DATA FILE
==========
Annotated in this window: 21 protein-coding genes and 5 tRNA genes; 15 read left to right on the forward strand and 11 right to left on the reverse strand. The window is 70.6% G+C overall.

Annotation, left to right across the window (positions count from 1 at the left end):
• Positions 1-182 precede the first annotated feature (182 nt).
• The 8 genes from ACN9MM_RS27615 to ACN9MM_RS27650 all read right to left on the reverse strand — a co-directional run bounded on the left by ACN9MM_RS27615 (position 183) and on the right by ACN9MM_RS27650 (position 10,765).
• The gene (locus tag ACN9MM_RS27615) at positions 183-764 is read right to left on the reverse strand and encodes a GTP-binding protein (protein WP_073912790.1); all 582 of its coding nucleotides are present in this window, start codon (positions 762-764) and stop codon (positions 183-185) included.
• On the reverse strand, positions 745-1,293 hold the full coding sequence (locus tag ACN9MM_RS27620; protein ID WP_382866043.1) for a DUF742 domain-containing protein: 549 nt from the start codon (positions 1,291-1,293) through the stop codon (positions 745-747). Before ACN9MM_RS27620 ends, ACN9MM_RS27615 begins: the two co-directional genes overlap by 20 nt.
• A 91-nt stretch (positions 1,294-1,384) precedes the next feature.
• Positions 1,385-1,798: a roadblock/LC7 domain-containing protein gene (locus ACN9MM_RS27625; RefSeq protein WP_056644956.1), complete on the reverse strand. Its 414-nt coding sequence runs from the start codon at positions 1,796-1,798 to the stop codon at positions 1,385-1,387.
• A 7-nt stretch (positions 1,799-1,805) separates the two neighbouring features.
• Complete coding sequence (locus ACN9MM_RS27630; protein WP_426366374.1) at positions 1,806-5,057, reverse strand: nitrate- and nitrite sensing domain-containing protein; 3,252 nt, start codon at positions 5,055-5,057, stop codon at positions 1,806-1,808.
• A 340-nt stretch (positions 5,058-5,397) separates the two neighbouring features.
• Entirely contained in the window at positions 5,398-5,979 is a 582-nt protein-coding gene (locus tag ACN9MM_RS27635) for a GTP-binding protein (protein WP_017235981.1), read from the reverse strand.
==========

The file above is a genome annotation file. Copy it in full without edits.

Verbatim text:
Annotated in this window: 21 protein-coding genes and 5 tRNA genes; 15 read left to right on the forward strand and 11 right to left on the reverse strand. The window is 70.6% G+C overall.

Annotation, left to right across the window (positions count from 1 at the left end):
• Positions 1-182 precede the first annotated feature (182 nt).
• The 8 genes from ACN9MM_RS27615 to ACN9MM_RS27650 all read right to left on the reverse strand — a co-directional run bounded on the left by ACN9MM_RS27615 (position 183) and on the right by ACN9MM_RS27650 (position 10,765).
• The gene (locus tag ACN9MM_RS27615) at positions 183-764 is read right to left on the reverse strand and encodes a GTP-binding protein (protein WP_073912790.1); all 582 of its coding nucleotides are present in this window, start codon (positions 762-764) and stop codon (positions 183-185) included.
• On the reverse strand, positions 745-1,293 hold the full coding sequence (locus tag ACN9MM_RS27620; protein ID WP_382866043.1) for a DUF742 domain-containing protein: 549 nt from the start codon (positions 1,291-1,293) through the stop codon (positions 745-747). Before ACN9MM_RS27620 ends, ACN9MM_RS27615 begins: the two co-directional genes overlap by 20 nt.
• A 91-nt stretch (positions 1,294-1,384) precedes the next feature.
• Positions 1,385-1,798: a roadblock/LC7 domain-containing protein gene (locus ACN9MM_RS27625; RefSeq protein WP_056644956.1), complete on the reverse strand. Its 414-nt coding sequence runs from the start codon at positions 1,796-1,798 to the stop codon at positions 1,385-1,387.
• A 7-nt stretch (positions 1,799-1,805) separates the two neighbouring features.
• Complete coding sequence (locus ACN9MM_RS27630; protein WP_426366374.1) at positions 1,806-5,057, reverse strand: nitrate- and nitrite sensing domain-containing protein; 3,252 nt, start codon at positions 5,055-5,057, stop codon at positions 1,806-1,808.
• A 340-nt stretch (positions 5,058-5,397) separates the two neighbouring features.
• Entirely contained in the window at positions 5,398-5,979 is a 582-nt protein-coding gene (locus tag ACN9MM_RS27635) for a GTP-binding protein (protein WP_017235981.1), read from the reverse strand.